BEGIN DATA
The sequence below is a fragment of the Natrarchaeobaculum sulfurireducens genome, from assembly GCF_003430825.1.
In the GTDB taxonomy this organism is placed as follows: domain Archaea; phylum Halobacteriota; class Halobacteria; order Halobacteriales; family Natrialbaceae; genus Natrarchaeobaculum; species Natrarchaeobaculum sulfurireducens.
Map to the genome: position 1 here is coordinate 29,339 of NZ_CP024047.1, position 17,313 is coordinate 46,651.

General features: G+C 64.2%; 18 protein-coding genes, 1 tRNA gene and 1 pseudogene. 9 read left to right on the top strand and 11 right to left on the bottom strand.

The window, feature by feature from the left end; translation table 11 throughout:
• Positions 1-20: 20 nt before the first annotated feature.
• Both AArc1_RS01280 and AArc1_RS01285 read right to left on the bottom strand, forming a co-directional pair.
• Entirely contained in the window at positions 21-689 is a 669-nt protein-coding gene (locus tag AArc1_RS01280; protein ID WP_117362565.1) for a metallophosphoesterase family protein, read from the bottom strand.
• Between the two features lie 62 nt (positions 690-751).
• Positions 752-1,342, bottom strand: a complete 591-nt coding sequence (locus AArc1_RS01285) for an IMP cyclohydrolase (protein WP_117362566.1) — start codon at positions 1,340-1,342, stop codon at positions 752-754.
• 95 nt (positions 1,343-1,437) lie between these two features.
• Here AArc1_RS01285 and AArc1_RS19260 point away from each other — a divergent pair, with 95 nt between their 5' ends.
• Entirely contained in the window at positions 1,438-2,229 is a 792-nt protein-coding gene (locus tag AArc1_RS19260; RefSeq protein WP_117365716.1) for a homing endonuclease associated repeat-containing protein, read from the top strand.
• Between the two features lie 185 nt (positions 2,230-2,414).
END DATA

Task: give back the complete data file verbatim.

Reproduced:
The sequence below is a fragment of the Natrarchaeobaculum sulfurireducens genome, from assembly GCF_003430825.1.
In the GTDB taxonomy this organism is placed as follows: domain Archaea; phylum Halobacteriota; class Halobacteria; order Halobacteriales; family Natrialbaceae; genus Natrarchaeobaculum; species Natrarchaeobaculum sulfurireducens.
Map to the genome: position 1 here is coordinate 29,339 of NZ_CP024047.1, position 17,313 is coordinate 46,651.

General features: G+C 64.2%; 18 protein-coding genes, 1 tRNA gene and 1 pseudogene. 9 read left to right on the top strand and 11 right to left on the bottom strand.

The window, feature by feature from the left end; translation table 11 throughout:
• Positions 1-20: 20 nt before the first annotated feature.
• Both AArc1_RS01280 and AArc1_RS01285 read right to left on the bottom strand, forming a co-directional pair.
• Entirely contained in the window at positions 21-689 is a 669-nt protein-coding gene (locus tag AArc1_RS01280; protein ID WP_117362565.1) for a metallophosphoesterase family protein, read from the bottom strand.
• Between the two features lie 62 nt (positions 690-751).
• Positions 752-1,342, bottom strand: a complete 591-nt coding sequence (locus AArc1_RS01285) for an IMP cyclohydrolase (protein WP_117362566.1) — start codon at positions 1,340-1,342, stop codon at positions 752-754.
• 95 nt (positions 1,343-1,437) lie between these two features.
• Here AArc1_RS01285 and AArc1_RS19260 point away from each other — a divergent pair, with 95 nt between their 5' ends.
• Entirely contained in the window at positions 1,438-2,229 is a 792-nt protein-coding gene (locus tag AArc1_RS19260; RefSeq protein WP_117365716.1) for a homing endonuclease associated repeat-containing protein, read from the top strand.
• Between the two features lie 185 nt (positions 2,230-2,414).